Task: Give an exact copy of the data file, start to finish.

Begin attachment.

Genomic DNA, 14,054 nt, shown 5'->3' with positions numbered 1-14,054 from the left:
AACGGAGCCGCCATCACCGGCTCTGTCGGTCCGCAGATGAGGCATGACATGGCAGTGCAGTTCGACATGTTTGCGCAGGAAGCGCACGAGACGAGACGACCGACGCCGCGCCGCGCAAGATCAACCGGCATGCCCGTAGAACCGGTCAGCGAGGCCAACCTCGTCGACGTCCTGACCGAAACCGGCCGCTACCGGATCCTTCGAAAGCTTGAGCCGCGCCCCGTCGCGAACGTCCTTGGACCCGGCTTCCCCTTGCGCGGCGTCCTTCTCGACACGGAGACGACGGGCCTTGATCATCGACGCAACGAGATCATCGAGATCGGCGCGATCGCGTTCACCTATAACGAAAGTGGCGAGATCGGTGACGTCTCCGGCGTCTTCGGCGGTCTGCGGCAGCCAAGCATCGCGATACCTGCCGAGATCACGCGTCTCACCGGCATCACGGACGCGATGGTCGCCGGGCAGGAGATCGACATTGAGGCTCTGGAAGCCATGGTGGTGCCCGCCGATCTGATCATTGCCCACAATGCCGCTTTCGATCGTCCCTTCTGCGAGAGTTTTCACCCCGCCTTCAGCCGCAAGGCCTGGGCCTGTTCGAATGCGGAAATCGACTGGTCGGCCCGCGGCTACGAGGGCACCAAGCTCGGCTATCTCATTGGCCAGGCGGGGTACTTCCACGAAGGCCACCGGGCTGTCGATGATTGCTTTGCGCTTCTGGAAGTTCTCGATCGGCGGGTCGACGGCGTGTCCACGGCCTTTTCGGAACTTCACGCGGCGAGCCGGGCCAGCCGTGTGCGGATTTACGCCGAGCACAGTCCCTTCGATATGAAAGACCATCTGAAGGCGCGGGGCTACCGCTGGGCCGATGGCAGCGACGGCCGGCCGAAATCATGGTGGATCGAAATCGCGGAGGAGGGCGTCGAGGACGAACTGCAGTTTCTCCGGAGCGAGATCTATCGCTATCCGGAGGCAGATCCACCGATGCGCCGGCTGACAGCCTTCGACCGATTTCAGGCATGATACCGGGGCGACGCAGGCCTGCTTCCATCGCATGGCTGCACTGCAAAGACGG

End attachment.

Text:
Genomic DNA, 14,054 nt, shown 5'->3' with positions numbered 1-14,054 from the left:
AACGGAGCCGCCATCACCGGCTCTGTCGGTCCGCAGATGAGGCATGACATGGCAGTGCAGTTCGACATGTTTGCGCAGGAAGCGCACGAGACGAGACGACCGACGCCGCGCCGCGCAAGATCAACCGGCATGCCCGTAGAACCGGTCAGCGAGGCCAACCTCGTCGACGTCCTGACCGAAACCGGCCGCTACCGGATCCTTCGAAAGCTTGAGCCGCGCCCCGTCGCGAACGTCCTTGGACCCGGCTTCCCCTTGCGCGGCGTCCTTCTCGACACGGAGACGACGGGCCTTGATCATCGACGCAACGAGATCATCGAGATCGGCGCGATCGCGTTCACCTATAACGAAAGTGGCGAGATCGGTGACGTCTCCGGCGTCTTCGGCGGTCTGCGGCAGCCAAGCATCGCGATACCTGCCGAGATCACGCGTCTCACCGGCATCACGGACGCGATGGTCGCCGGGCAGGAGATCGACATTGAGGCTCTGGAAGCCATGGTGGTGCCCGCCGATCTGATCATTGCCCACAATGCCGCTTTCGATCGTCCCTTCTGCGAGAGTTTTCACCCCGCCTTCAGCCGCAAGGCCTGGGCCTGTTCGAATGCGGAAATCGACTGGTCGGCCCGCGGCTACGAGGGCACCAAGCTCGGCTATCTCATTGGCCAGGCGGGGTACTTCCACGAAGGCCACCGGGCTGTCGATGATTGCTTTGCGCTTCTGGAAGTTCTCGATCGGCGGGTCGACGGCGTGTCCACGGCCTTTTCGGAACTTCACGCGGCGAGCCGGGCCAGCCGTGTGCGGATTTACGCCGAGCACAGTCCCTTCGATATGAAAGACCATCTGAAGGCGCGGGGCTACCGCTGGGCCGATGGCAGCGACGGCCGGCCGAAATCATGGTGGATCGAAATCGCGGAGGAGGGCGTCGAGGACGAACTGCAGTTTCTCCGGAGCGAGATCTATCGCTATCCGGAGGCAGATCCACCGATGCGCCGGCTGACAGCCTTCGACCGATTTCAGGCATGATACCGGGGCGACGCAGGCCTGCTTCCATCGCATGGCTGCACTGCAAAGACGG